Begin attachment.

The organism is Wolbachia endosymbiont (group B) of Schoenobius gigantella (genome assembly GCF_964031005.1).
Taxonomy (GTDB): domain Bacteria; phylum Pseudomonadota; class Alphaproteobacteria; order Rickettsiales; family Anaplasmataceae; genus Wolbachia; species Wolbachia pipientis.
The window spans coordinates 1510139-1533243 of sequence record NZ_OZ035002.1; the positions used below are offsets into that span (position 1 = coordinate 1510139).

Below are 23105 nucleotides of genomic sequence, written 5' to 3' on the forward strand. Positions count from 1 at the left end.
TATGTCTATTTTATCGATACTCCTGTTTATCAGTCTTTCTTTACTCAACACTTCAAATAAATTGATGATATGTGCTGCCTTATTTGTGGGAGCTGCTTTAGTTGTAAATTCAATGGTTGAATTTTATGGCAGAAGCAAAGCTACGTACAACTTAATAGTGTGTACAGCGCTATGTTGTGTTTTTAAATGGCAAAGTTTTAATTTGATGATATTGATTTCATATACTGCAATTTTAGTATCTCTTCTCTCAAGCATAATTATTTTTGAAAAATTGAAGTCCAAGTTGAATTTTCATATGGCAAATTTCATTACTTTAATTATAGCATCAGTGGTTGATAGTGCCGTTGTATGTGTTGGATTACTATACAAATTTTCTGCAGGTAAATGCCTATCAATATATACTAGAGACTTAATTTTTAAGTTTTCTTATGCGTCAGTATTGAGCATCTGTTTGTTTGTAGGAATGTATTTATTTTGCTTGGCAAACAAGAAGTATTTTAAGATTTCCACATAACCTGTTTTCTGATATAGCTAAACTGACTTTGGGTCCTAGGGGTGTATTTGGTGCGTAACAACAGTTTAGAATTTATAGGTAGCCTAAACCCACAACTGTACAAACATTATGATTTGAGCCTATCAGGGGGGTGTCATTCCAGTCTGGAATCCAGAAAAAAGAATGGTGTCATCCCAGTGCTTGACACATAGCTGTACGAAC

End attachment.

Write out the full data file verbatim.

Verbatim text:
The organism is Wolbachia endosymbiont (group B) of Schoenobius gigantella (genome assembly GCF_964031005.1).
Taxonomy (GTDB): domain Bacteria; phylum Pseudomonadota; class Alphaproteobacteria; order Rickettsiales; family Anaplasmataceae; genus Wolbachia; species Wolbachia pipientis.
The window spans coordinates 1510139-1533243 of sequence record NZ_OZ035002.1; the positions used below are offsets into that span (position 1 = coordinate 1510139).

Below are 23105 nucleotides of genomic sequence, written 5' to 3' on the forward strand. Positions count from 1 at the left end.
TATGTCTATTTTATCGATACTCCTGTTTATCAGTCTTTCTTTACTCAACACTTCAAATAAATTGATGATATGTGCTGCCTTATTTGTGGGAGCTGCTTTAGTTGTAAATTCAATGGTTGAATTTTATGGCAGAAGCAAAGCTACGTACAACTTAATAGTGTGTACAGCGCTATGTTGTGTTTTTAAATGGCAAAGTTTTAATTTGATGATATTGATTTCATATACTGCAATTTTAGTATCTCTTCTCTCAAGCATAATTATTTTTGAAAAATTGAAGTCCAAGTTGAATTTTCATATGGCAAATTTCATTACTTTAATTATAGCATCAGTGGTTGATAGTGCCGTTGTATGTGTTGGATTACTATACAAATTTTCTGCAGGTAAATGCCTATCAATATATACTAGAGACTTAATTTTTAAGTTTTCTTATGCGTCAGTATTGAGCATCTGTTTGTTTGTAGGAATGTATTTATTTTGCTTGGCAAACAAGAAGTATTTTAAGATTTCCACATAACCTGTTTTCTGATATAGCTAAACTGACTTTGGGTCCTAGGGGTGTATTTGGTGCGTAACAACAGTTTAGAATTTATAGGTAGCCTAAACCCACAACTGTACAAACATTATGATTTGAGCCTATCAGGGGGGTGTCATTCCAGTCTGGAATCCAGAAAAAAGAATGGTGTCATCCCAGTGCTTGACACATAGCTGTACGAAC